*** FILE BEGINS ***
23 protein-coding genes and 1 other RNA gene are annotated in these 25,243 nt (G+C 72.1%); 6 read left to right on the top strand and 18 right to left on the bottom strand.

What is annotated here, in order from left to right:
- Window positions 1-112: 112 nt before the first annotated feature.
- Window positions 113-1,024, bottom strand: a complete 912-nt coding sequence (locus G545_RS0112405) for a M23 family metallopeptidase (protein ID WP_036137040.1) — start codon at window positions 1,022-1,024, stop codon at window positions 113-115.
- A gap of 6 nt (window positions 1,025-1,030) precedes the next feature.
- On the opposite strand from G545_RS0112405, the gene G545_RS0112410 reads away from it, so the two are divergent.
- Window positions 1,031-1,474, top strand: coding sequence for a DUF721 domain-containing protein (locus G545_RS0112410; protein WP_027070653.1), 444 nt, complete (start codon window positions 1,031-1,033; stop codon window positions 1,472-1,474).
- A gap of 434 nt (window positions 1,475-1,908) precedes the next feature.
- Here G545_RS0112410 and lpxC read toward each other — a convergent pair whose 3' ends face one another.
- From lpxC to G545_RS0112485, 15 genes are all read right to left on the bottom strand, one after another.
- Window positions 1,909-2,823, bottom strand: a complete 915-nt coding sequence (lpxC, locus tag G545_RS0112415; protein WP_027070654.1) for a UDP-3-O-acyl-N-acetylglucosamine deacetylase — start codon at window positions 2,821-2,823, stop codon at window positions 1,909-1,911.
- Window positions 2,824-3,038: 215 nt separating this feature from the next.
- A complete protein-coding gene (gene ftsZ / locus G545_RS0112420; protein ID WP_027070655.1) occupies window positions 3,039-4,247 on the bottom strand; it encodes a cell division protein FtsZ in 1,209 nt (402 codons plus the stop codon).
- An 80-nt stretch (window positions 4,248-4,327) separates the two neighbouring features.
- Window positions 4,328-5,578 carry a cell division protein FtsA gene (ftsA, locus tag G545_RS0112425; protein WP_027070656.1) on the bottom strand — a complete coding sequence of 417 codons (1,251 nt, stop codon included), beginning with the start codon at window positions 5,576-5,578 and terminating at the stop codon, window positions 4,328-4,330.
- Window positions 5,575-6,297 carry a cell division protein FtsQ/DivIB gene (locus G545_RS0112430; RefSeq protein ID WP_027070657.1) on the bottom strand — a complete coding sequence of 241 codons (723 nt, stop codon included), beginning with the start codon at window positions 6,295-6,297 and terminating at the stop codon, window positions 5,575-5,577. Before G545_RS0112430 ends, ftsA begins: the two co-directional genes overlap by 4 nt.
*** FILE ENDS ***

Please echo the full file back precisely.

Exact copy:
23 protein-coding genes and 1 other RNA gene are annotated in these 25,243 nt (G+C 72.1%); 6 read left to right on the top strand and 18 right to left on the bottom strand.

What is annotated here, in order from left to right:
- Window positions 1-112: 112 nt before the first annotated feature.
- Window positions 113-1,024, bottom strand: a complete 912-nt coding sequence (locus G545_RS0112405) for a M23 family metallopeptidase (protein ID WP_036137040.1) — start codon at window positions 1,022-1,024, stop codon at window positions 113-115.
- A gap of 6 nt (window positions 1,025-1,030) precedes the next feature.
- On the opposite strand from G545_RS0112405, the gene G545_RS0112410 reads away from it, so the two are divergent.
- Window positions 1,031-1,474, top strand: coding sequence for a DUF721 domain-containing protein (locus G545_RS0112410; protein WP_027070653.1), 444 nt, complete (start codon window positions 1,031-1,033; stop codon window positions 1,472-1,474).
- A gap of 434 nt (window positions 1,475-1,908) precedes the next feature.
- Here G545_RS0112410 and lpxC read toward each other — a convergent pair whose 3' ends face one another.
- From lpxC to G545_RS0112485, 15 genes are all read right to left on the bottom strand, one after another.
- Window positions 1,909-2,823, bottom strand: a complete 915-nt coding sequence (lpxC, locus tag G545_RS0112415; protein WP_027070654.1) for a UDP-3-O-acyl-N-acetylglucosamine deacetylase — start codon at window positions 2,821-2,823, stop codon at window positions 1,909-1,911.
- Window positions 2,824-3,038: 215 nt separating this feature from the next.
- A complete protein-coding gene (gene ftsZ / locus G545_RS0112420; protein ID WP_027070655.1) occupies window positions 3,039-4,247 on the bottom strand; it encodes a cell division protein FtsZ in 1,209 nt (402 codons plus the stop codon).
- An 80-nt stretch (window positions 4,248-4,327) separates the two neighbouring features.
- Window positions 4,328-5,578 carry a cell division protein FtsA gene (ftsA, locus tag G545_RS0112425; protein WP_027070656.1) on the bottom strand — a complete coding sequence of 417 codons (1,251 nt, stop codon included), beginning with the start codon at window positions 5,576-5,578 and terminating at the stop codon, window positions 4,328-4,330.
- Window positions 5,575-6,297 carry a cell division protein FtsQ/DivIB gene (locus G545_RS0112430; RefSeq protein ID WP_027070657.1) on the bottom strand — a complete coding sequence of 241 codons (723 nt, stop codon included), beginning with the start codon at window positions 6,295-6,297 and terminating at the stop codon, window positions 5,575-5,577. Before G545_RS0112430 ends, ftsA begins: the two co-directional genes overlap by 4 nt.